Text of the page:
Policy Position

Connectivity and Broadband

in Government Regulation


Updated as of January 2020.

One aspect of the economy that garners much attention in the urban/rural divide is internet service. More populous metropolitan areas have a greater range of private services offering broadband, just as they have more options among grocery stores, restaurants, gasoline stations, and other things. It is expensive and challenging for service providers to site broadband infrastructure to connect relatively sparse populations to high-speed broadband.

Connectivity is an increasingly important need for homes and businesses, however. For that reason, local government officials can become convinced that the solution is for government to provide the service. But the results from local governments offering public broadband networks are not desirable. Even for the few public networks that are cash-flow positive, most would take over 60 years before they could break even.

Public networks are marked by financial difficulties. Earlier this century, a handful of North Carolina cities — Wilson, Salisbury, Mooresville, Davidson, and Morganton — chose to set up municipal broadband services. In short order, however, their residents faced higher taxes and even higher electricity and water rates, as the cities were borrowing from other funds to cover their broadband network losses.

In response, state legislators passed the Level Playing Field Law in 2011. The law protects citizens from being hit with higher property taxes and utility costs owing to such cross-subsidization, and it also protects any existing or future service providers from facing unfair competition from governments.

The law does that by requiring new public broadband systems to comply with the same federal, state, and local laws that their private competitors must follow. It prevents public systems from requiring subscribership from individuals or developments, and the law disallows cross-subsidization to cover losses or pricing services below cost. The law also forbids local governments from using bonds not approved by voters to fund the services.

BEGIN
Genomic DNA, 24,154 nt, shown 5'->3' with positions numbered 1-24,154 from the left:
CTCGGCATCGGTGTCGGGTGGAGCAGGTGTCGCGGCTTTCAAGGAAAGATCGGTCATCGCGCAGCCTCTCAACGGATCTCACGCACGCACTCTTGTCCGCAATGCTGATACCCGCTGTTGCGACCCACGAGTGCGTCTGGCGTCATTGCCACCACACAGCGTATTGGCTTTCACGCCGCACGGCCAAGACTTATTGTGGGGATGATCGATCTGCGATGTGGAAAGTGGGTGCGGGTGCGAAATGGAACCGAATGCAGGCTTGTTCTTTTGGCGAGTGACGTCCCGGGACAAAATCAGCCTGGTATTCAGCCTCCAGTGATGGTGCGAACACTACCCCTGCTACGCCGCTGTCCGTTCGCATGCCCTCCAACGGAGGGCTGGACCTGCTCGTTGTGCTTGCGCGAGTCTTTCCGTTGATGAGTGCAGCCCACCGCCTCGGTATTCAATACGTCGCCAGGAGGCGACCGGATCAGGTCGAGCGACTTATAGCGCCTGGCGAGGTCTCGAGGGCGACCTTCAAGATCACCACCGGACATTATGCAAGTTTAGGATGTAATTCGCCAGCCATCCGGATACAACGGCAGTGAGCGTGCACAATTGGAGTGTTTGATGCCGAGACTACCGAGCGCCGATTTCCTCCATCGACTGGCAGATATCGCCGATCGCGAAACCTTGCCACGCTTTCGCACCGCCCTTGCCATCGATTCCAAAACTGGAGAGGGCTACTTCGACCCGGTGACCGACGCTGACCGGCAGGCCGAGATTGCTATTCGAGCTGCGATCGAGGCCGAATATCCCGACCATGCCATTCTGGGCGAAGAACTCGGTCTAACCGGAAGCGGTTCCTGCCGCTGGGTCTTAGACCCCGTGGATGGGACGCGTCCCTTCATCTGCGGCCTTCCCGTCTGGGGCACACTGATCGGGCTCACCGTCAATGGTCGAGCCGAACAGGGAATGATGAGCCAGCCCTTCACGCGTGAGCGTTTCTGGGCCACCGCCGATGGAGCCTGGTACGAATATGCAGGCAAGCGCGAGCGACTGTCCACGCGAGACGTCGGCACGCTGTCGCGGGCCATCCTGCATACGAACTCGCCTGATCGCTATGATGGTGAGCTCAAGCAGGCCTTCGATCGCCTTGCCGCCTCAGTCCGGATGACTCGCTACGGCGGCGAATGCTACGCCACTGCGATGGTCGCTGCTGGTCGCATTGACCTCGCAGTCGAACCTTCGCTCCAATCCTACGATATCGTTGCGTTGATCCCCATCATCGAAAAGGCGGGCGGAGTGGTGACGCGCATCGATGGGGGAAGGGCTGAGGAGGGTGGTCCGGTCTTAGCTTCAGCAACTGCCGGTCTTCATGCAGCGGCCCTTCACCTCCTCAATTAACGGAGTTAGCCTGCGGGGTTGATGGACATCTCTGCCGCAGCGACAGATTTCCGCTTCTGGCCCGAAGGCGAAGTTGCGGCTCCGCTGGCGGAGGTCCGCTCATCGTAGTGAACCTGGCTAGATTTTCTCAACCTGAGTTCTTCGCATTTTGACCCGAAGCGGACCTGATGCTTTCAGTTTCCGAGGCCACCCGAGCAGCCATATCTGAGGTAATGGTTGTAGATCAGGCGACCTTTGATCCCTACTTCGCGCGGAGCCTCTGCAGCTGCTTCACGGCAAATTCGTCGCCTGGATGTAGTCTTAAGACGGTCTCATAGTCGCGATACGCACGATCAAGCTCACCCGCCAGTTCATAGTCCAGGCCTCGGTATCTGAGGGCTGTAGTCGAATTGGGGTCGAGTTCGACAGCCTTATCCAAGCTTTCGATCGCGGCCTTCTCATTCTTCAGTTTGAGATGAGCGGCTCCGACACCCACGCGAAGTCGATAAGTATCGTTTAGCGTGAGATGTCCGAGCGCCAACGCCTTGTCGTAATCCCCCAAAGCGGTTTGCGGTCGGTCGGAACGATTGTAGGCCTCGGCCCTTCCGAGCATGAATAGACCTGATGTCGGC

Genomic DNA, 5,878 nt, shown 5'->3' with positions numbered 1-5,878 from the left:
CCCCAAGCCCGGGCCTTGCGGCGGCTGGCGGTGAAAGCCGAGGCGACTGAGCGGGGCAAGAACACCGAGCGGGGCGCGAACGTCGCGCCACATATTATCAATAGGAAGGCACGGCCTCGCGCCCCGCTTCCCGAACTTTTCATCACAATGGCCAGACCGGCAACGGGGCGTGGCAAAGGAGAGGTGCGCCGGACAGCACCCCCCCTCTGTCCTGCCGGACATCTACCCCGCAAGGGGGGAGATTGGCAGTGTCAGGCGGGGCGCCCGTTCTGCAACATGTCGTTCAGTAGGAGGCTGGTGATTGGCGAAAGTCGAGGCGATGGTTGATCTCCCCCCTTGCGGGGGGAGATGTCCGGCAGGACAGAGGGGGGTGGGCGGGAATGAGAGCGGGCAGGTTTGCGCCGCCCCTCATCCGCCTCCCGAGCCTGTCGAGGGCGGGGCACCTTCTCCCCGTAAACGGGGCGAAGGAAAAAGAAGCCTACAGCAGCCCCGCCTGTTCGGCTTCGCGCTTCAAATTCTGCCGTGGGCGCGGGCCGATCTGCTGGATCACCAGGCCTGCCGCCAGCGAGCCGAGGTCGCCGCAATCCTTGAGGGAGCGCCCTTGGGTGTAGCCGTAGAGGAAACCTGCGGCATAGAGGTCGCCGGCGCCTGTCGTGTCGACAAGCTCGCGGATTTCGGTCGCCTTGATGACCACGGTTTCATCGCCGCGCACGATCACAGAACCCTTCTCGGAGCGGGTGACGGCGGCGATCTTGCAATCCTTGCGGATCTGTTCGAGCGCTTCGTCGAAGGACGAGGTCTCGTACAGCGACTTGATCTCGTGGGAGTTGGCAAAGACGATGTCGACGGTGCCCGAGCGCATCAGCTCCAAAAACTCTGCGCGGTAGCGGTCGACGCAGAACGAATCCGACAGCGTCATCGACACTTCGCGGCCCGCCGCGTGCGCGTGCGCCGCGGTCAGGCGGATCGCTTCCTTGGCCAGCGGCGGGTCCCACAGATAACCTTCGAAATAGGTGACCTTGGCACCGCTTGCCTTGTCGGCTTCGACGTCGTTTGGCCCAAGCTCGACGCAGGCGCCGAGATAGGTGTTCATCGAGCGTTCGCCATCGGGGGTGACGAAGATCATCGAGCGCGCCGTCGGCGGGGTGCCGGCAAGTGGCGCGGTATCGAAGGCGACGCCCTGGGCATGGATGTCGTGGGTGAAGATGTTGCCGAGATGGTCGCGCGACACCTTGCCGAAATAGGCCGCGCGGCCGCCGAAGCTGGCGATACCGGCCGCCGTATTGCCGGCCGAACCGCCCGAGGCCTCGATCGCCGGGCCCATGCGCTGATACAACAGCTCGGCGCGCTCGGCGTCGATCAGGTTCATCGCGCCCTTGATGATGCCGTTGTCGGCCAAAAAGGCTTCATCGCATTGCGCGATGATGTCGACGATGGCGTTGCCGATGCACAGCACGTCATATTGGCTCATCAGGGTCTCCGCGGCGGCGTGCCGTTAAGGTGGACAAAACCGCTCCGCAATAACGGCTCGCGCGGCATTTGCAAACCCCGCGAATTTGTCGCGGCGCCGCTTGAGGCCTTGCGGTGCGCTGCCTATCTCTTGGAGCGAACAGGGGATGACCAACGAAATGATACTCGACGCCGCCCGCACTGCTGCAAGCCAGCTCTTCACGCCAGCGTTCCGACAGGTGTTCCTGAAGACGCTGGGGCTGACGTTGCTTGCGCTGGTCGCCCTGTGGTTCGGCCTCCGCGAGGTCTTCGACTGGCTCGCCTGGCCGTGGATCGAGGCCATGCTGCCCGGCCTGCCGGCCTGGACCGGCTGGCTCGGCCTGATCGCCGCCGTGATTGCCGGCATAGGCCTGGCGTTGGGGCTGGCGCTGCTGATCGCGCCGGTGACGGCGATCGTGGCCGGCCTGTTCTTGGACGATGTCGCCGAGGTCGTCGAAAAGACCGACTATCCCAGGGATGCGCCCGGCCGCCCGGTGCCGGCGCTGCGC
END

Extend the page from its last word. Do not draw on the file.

The Level Playing Field Law is grounded in the wisdom that the private sector, featuring competing enterprisers seeking new opportunities and finding innovations, is best suited to solve difficult market problems.

Key Facts

  • By 2011, Wilson was borrowing from its municipal electric and gas funds to make up for an over $11 million shortfall in its Greenlight network. Mooresville and Davidson’s MI-Connection had posted consecutive annual losses of $5.6 million, $6.8 million, and $6.4 million. Salisbury was borrowing millions of dollars from its water and sewer fund to support its Fibrant network, saw its bond rating downgraded, and in 2018 easily passed a voter resolution to lease the network.
  • In December 2018, the U.S. Department of Agriculture (USDA) announced a $600 million grant program to be used by “telecommunications companies, rural electric cooperatives and utilities, Internet service providers, and municipalities … to connect rural areas that currently have insufficient broadband service.” Insufficient service was deemed to be download speeds of 10 megabits per second (Mbps) or less and 1 Mbps to upload. Approved service would be at least 25 Mbps (download) and 3 Mbps (upload).
  • Under USDA’s 2018 standard, nearly all of North Carolina has sufficient service speeds and competition. In June 2018, the Federal Communications Commission’s analysis of fixed broadband deployment found that 95 percent of North Carolinians had access to at least three providers offering broadband speeds of 25/3 Mbps or more, and the remaining 5 percent had two choices at those speeds. Over 92 percent of North Carolina had access to very high speeds of 100/10 Mbps.
  • An April 2019 report from WUNC discussed how smaller, innovative broadband companies were sprouting up across North Carolina to offer rural broadband services. Despite a lack of traditional infrastructure, the companies are making ingenious use of such features as grain elevators, water towers, and even sweetgum trees for posting transmission equipment.


  1. Leave broadband service to private providers. The private sector, featuring competing enterprisers seeking new opportunities and innovations, is best suited to solve difficult market problems.
  2. Uphold the Level Playing Field Act. Oppose any bill that would exempt local government broadband efforts from the Level Playing Field Act, whether to build a new network or to build network infrastructure to lease to a private company. Cross-subsidization hides the costs and hits poor residents especially hard.
  3. Streamline permitting and remove regulatory roadblocks to building wireless infrastructure. Examining rural broadband issues in North Carolina, the Mercatus Center at George Mason University in 2017 recommended that North Carolina reduce state and local regulatory obstacles to building wireless infrastructure on public property and public rights-of-way.


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